Hey, how old are you?
the standard cosmological model has been notably successful in explaining many of the observations in our universe. From the cosmic microwave background radiation to the genesis of matter, the model provides us with a simple and elegant tool for understanding the cosmos. Though there have been many refinements and extensions of the model, like the inflationary cosmologies, the underlying basis is still what is known as the Friedman cosmological model.
The universe is assumed to be isotropic and homogenous, which is expanding since the Big Bang. The rate of expansion is calculated by the Hubble constant, which has to be determined experimentally. The measurement of Hubble constant is difficult, and one of the original aims of the Hubble Space Telescope ( hst ) was in fact to provide a precise value of this constant. The last few years have seen many conflicting claims on the value of this constant as measured by different groups, though recently the values seem to be coming closer to each other. The value of this constant has a bearing on the age of the universe as well as many other important parameters.
But now comes news of another measurement from a ground-based telescope which can rule out the simplest cosmological model, the Einstein-de Sitter model, for our cosmos. In this model, which is favoured by inflationary cosmologies, the density of the universe is precisely such that the universe is flat. James Dunlop and his colleagues have reported the discovery of a galaxy 53 w 091 which has peculiar properties. The galaxy was first identified in a survey of radio galaxies and subsequently imaged in the visible and infrared regions. This itself was a major accomplishment since the galaxy is very faint (26 magnitude; one can see stars of about magnitude five with a naked eye, the brightest stars having a magnitude of 0).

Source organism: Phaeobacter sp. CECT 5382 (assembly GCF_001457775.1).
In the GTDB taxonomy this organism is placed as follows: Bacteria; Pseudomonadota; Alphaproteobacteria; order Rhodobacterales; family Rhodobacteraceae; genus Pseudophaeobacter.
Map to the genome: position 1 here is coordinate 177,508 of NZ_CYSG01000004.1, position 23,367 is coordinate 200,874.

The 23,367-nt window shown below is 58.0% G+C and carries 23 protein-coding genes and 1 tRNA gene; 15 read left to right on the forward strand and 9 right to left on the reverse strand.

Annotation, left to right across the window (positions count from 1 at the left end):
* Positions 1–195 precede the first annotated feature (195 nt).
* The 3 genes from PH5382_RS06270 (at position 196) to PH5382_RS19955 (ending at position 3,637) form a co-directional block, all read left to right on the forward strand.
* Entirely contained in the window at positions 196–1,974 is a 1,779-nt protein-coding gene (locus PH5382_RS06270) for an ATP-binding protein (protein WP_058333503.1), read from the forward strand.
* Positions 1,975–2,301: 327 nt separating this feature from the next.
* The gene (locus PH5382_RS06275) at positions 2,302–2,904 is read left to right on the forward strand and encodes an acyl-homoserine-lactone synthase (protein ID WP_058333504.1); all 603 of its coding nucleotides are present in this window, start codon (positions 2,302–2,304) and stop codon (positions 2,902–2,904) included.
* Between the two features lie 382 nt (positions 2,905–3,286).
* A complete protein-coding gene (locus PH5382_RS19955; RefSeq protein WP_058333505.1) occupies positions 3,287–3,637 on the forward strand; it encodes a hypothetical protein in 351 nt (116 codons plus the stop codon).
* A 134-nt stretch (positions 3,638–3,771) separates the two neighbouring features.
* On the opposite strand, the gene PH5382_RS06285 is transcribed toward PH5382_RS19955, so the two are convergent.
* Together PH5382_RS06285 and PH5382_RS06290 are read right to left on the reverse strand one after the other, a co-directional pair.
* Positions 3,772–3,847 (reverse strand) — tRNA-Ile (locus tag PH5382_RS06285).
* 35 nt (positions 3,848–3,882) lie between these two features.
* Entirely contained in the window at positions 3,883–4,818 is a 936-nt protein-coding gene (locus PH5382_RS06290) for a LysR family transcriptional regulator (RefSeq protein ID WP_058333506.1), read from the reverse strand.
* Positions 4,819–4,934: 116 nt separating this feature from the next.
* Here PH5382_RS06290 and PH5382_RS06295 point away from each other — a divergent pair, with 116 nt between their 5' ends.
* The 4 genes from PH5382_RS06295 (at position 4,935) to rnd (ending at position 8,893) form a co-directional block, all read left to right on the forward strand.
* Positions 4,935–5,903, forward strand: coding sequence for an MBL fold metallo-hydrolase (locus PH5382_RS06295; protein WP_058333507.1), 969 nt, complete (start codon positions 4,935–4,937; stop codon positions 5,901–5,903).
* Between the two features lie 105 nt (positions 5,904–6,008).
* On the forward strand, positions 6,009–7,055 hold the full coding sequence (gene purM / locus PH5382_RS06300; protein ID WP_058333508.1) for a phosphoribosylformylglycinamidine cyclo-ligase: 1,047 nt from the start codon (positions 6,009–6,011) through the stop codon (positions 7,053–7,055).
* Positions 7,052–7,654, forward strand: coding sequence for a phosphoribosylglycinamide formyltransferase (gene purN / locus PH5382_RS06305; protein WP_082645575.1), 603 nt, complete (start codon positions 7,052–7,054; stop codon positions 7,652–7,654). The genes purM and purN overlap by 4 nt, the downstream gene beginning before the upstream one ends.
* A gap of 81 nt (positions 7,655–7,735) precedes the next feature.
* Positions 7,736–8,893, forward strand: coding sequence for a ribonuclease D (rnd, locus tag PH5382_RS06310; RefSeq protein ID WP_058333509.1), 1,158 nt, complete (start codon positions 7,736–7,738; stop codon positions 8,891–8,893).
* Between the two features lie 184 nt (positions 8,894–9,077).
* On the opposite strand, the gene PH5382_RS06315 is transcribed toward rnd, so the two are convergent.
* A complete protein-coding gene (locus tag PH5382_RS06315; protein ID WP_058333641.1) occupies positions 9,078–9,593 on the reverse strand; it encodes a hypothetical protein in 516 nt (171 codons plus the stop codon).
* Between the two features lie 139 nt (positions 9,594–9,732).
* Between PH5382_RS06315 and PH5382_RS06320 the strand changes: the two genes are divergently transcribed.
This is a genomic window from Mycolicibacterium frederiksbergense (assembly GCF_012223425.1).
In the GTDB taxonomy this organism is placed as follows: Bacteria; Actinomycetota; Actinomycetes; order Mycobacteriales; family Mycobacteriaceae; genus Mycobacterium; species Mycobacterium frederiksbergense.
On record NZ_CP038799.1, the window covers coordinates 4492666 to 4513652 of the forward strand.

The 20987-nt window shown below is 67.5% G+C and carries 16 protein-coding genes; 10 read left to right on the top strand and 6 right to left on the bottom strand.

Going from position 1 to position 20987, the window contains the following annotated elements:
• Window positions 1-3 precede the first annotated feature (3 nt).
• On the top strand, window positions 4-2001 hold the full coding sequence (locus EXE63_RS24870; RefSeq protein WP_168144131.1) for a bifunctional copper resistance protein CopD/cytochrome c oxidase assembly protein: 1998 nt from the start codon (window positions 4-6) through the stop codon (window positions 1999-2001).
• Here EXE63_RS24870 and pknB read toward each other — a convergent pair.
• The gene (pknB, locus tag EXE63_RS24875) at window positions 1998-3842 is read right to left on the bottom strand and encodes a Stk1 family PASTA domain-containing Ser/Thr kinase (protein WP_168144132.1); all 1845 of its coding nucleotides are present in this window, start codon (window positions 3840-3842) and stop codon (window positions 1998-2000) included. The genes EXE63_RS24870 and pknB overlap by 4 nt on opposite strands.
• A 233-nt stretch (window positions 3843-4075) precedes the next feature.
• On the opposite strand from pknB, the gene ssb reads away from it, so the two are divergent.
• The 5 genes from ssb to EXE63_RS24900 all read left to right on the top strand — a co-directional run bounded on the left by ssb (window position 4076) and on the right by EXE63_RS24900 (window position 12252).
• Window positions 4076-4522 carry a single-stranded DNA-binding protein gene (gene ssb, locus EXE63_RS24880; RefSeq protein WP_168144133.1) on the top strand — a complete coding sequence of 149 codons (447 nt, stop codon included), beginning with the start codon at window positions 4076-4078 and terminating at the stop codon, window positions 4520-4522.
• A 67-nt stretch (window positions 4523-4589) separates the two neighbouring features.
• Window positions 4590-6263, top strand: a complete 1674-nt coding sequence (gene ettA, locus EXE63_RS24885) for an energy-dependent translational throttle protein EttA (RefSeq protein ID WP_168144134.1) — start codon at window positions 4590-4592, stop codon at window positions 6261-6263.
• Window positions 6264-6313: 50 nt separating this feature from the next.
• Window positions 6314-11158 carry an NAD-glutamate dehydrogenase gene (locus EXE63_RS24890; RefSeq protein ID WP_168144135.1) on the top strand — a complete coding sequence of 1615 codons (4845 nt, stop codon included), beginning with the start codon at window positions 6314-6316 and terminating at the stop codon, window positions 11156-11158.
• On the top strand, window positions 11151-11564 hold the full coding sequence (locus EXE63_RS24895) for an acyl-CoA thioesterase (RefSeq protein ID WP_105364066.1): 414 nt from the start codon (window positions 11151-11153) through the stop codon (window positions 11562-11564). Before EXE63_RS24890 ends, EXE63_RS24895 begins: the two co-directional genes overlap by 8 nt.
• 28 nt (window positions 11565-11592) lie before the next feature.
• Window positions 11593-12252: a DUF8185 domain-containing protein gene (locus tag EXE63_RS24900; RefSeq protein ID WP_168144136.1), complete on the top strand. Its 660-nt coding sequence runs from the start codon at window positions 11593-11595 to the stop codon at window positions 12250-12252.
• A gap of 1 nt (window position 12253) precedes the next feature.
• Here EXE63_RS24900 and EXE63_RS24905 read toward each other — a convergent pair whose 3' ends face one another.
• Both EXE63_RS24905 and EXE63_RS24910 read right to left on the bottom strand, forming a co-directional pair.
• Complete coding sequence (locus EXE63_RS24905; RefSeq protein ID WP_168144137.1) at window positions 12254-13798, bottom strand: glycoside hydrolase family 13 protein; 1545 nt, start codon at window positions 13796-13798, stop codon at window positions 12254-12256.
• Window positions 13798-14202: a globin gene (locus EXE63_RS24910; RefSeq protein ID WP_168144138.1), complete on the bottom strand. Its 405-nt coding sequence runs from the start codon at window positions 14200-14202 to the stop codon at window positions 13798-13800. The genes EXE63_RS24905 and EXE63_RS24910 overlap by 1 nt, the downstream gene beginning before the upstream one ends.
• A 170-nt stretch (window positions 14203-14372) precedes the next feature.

The measurement was done using the largest optical telescope, the 10-metre Keck telescope in Hawaii. With spectroscopic analysis using the low resolution imaging spectrograph, the redshift of the galaxy was found to be 1.552 (redshift of an object is a measure of how fast the object is receding away from us. According to Hubble's law, the further the object, the larger is its velocity and hence larger is the redshift). This by itself is not unusual, but the age of the galaxy was where the surprise lay. The age of a galaxy is determined in several ways. The methods are not foolproof and there are many complications because of the effects of interstellar dust, uncertainty in evolution models of galaxies and other parameters. Dunlop and his colleagues were able to get around these ambiguities by directly comparing the absorption spectra to the visible and infrared. They further used three alternative models of galaxy evolution and came up with the best fit for the age of 53 w 091 to be about 3.5 gigayears (3.5 billion years).
This is where the problem starts. According to the standard model, the age of the universe at the redshift of 1.55 is much less than the age of the galaxy. The age of the universe at any redshift depends on the value of the Hubble constant. With a Hubble constant between 60-80 km/sec/Mpc, in the Einstein-de Sitter model, we get a universe which is only 2.5 gigayears old, at least a billion years younger than the galaxy in it! This is not the first time we have heard of the cosmological age problem. When the hst reported a Hubble constant of about 70 km/sec/Mpc, the age of the universe was obtained as about 10 gigayears, a good four-five billion years younger than the globular clusters. Similar problems are faced when one tries to reconcile quasars at large redshifts with the Hubble constant values.
Of course, one of the way out is that the simplest Einstein-de Sitter model is not valid in our universe. We could be living in a universe in which its density is dominated by the cosmological constant or is much lower than that in the Einstein-de Sitter universe. Either way, there is much excitement in the astrophysical community over the discovery of 53 w 091 and we will see similar discoveries reported soon. Together with the hst results, the field of cosmology is sure to be exciting in the next few years ( Nature , Vol 381, 1996).